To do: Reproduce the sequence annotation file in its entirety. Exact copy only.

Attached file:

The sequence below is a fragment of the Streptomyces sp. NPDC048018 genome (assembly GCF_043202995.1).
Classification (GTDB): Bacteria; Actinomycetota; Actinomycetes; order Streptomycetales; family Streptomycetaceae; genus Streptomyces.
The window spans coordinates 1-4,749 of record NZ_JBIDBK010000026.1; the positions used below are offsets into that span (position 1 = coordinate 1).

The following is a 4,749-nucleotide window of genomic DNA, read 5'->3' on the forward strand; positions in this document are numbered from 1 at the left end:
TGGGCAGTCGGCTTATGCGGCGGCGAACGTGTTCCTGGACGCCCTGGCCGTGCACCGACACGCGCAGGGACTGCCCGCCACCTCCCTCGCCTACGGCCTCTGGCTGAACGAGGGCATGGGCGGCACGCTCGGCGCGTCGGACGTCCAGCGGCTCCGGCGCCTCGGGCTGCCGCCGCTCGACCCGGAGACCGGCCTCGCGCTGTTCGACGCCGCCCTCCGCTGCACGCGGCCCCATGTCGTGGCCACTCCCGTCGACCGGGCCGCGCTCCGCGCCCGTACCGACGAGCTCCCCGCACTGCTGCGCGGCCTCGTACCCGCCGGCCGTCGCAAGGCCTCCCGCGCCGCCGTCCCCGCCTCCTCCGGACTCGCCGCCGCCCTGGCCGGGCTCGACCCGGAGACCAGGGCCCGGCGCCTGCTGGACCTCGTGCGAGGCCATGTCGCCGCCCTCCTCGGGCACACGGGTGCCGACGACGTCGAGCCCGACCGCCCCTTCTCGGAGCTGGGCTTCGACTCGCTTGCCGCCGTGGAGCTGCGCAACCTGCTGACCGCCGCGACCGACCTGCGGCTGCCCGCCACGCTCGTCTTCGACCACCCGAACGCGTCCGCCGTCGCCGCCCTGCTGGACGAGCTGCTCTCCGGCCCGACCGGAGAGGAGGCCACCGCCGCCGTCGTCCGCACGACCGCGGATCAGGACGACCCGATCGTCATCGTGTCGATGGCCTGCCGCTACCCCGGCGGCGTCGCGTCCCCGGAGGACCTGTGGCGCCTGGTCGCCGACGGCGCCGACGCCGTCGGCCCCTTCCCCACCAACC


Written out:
The sequence below is a fragment of the Streptomyces sp. NPDC048018 genome (assembly GCF_043202995.1).
Classification (GTDB): Bacteria; Actinomycetota; Actinomycetes; order Streptomycetales; family Streptomycetaceae; genus Streptomyces.
The window spans coordinates 1-4,749 of record NZ_JBIDBK010000026.1; the positions used below are offsets into that span (position 1 = coordinate 1).

The following is a 4,749-nucleotide window of genomic DNA, read 5'->3' on the forward strand; positions in this document are numbered from 1 at the left end:
TGGGCAGTCGGCTTATGCGGCGGCGAACGTGTTCCTGGACGCCCTGGCCGTGCACCGACACGCGCAGGGACTGCCCGCCACCTCCCTCGCCTACGGCCTCTGGCTGAACGAGGGCATGGGCGGCACGCTCGGCGCGTCGGACGTCCAGCGGCTCCGGCGCCTCGGGCTGCCGCCGCTCGACCCGGAGACCGGCCTCGCGCTGTTCGACGCCGCCCTCCGCTGCACGCGGCCCCATGTCGTGGCCACTCCCGTCGACCGGGCCGCGCTCCGCGCCCGTACCGACGAGCTCCCCGCACTGCTGCGCGGCCTCGTACCCGCCGGCCGTCGCAAGGCCTCCCGCGCCGCCGTCCCCGCCTCCTCCGGACTCGCCGCCGCCCTGGCCGGGCTCGACCCGGAGACCAGGGCCCGGCGCCTGCTGGACCTCGTGCGAGGCCATGTCGCCGCCCTCCTCGGGCACACGGGTGCCGACGACGTCGAGCCCGACCGCCCCTTCTCGGAGCTGGGCTTCGACTCGCTTGCCGCCGTGGAGCTGCGCAACCTGCTGACCGCCGCGACCGACCTGCGGCTGCCCGCCACGCTCGTCTTCGACCACCCGAACGCGTCCGCCGTCGCCGCCCTGCTGGACGAGCTGCTCTCCGGCCCGACCGGAGAGGAGGCCACCGCCGCCGTCGTCCGCACGACCGCGGATCAGGACGACCCGATCGTCATCGTGTCGATGGCCTGCCGCTACCCCGGCGGCGTCGCGTCCCCGGAGGACCTGTGGCGCCTGGTCGCCGACGGCGCCGACGCCGTCGGCCCCTTCCCCACCAACC